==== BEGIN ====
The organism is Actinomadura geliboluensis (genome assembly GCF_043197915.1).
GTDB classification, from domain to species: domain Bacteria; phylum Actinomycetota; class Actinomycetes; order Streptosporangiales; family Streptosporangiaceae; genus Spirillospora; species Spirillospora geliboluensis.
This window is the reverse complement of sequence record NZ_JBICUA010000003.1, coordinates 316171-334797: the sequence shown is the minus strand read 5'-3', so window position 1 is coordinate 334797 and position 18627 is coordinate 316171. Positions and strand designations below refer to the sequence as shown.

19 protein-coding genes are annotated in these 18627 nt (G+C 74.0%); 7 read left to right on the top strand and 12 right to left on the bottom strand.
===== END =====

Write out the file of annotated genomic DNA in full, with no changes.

The organism is Actinomadura geliboluensis (genome assembly GCF_043197915.1).
GTDB classification, from domain to species: domain Bacteria; phylum Actinomycetota; class Actinomycetes; order Streptosporangiales; family Streptosporangiaceae; genus Spirillospora; species Spirillospora geliboluensis.
This window is the reverse complement of sequence record NZ_JBICUA010000003.1, coordinates 316171-334797: the sequence shown is the minus strand read 5'-3', so window position 1 is coordinate 334797 and position 18627 is coordinate 316171. Positions and strand designations below refer to the sequence as shown.

19 protein-coding genes are annotated in these 18627 nt (G+C 74.0%); 7 read left to right on the top strand and 12 right to left on the bottom strand.